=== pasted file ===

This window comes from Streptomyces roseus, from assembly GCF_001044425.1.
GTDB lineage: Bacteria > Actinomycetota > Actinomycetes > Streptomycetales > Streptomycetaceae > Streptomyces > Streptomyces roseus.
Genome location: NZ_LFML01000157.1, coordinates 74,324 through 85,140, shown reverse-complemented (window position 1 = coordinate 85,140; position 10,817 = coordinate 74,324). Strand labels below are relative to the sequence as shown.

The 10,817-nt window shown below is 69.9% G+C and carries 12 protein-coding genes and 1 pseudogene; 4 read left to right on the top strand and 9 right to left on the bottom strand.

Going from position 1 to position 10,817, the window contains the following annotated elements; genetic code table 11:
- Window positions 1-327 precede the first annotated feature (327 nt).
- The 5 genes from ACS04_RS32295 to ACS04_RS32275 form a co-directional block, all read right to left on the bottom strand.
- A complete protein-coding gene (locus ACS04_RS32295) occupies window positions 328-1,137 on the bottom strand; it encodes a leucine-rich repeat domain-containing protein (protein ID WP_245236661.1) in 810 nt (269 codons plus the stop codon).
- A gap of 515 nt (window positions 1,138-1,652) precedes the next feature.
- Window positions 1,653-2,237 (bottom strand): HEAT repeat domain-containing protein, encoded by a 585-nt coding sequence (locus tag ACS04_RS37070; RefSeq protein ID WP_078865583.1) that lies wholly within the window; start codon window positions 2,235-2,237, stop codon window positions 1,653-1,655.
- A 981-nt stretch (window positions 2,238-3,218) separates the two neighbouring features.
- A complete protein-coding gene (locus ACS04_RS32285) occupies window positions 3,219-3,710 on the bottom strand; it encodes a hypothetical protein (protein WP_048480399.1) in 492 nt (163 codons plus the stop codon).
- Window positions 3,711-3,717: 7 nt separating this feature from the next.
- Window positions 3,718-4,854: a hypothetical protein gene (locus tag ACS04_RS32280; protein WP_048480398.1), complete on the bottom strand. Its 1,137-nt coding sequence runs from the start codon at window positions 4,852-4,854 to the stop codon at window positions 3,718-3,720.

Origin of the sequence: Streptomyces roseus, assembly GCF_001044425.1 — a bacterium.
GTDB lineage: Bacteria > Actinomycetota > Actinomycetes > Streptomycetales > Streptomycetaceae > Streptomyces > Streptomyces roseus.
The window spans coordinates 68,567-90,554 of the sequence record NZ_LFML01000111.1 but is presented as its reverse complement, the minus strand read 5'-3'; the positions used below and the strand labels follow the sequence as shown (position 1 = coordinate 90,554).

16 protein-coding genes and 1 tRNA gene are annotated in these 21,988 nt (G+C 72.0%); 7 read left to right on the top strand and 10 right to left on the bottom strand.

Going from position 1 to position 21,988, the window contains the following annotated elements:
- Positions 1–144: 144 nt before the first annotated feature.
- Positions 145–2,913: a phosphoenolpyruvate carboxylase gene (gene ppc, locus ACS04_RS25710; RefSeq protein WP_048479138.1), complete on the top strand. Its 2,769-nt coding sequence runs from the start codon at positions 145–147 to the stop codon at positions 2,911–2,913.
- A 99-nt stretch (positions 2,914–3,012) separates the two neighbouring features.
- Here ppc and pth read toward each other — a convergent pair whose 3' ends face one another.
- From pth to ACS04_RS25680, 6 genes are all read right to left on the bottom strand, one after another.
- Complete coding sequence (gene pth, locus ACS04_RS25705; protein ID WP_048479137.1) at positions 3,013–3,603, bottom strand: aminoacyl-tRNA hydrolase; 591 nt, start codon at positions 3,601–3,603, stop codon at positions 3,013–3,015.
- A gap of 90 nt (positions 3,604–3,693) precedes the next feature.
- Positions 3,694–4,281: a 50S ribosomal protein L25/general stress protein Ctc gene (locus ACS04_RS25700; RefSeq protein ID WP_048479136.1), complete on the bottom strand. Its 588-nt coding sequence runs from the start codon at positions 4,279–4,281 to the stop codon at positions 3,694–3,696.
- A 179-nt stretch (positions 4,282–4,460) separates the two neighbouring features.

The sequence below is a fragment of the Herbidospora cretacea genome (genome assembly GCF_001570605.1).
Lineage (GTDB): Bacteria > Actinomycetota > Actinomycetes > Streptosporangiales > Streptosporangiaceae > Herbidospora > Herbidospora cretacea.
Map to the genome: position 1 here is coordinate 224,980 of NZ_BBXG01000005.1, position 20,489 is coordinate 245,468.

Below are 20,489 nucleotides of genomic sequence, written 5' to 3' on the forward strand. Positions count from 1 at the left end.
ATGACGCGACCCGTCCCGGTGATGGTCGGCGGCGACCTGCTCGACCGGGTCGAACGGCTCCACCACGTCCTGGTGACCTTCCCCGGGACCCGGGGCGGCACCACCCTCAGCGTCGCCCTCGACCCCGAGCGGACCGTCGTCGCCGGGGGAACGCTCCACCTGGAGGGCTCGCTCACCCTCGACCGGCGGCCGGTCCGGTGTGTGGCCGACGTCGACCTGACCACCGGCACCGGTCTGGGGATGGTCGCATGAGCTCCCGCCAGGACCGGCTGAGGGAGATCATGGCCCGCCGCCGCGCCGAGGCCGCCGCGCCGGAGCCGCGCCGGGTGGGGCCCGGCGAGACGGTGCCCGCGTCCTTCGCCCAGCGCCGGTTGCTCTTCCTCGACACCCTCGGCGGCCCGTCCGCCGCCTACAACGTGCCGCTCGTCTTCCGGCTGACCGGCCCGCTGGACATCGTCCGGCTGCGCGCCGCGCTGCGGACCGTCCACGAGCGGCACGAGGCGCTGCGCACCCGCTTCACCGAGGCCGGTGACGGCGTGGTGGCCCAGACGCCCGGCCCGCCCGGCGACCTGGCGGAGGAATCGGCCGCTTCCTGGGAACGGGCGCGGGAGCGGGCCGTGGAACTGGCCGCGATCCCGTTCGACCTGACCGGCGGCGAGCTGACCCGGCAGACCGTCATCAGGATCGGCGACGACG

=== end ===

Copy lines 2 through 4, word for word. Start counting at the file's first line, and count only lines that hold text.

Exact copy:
GTDB lineage: Bacteria > Actinomycetota > Actinomycetes > Streptomycetales > Streptomycetaceae > Streptomyces > Streptomyces roseus.
Genome location: NZ_LFML01000157.1, coordinates 74,324 through 85,140, shown reverse-complemented (window position 1 = coordinate 85,140; position 10,817 = coordinate 74,324). Strand labels below are relative to the sequence as shown.

The 10,817-nt window shown below is 69.9% G+C and carries 12 protein-coding genes and 1 pseudogene; 4 read left to right on the top strand and 9 right to left on the bottom strand.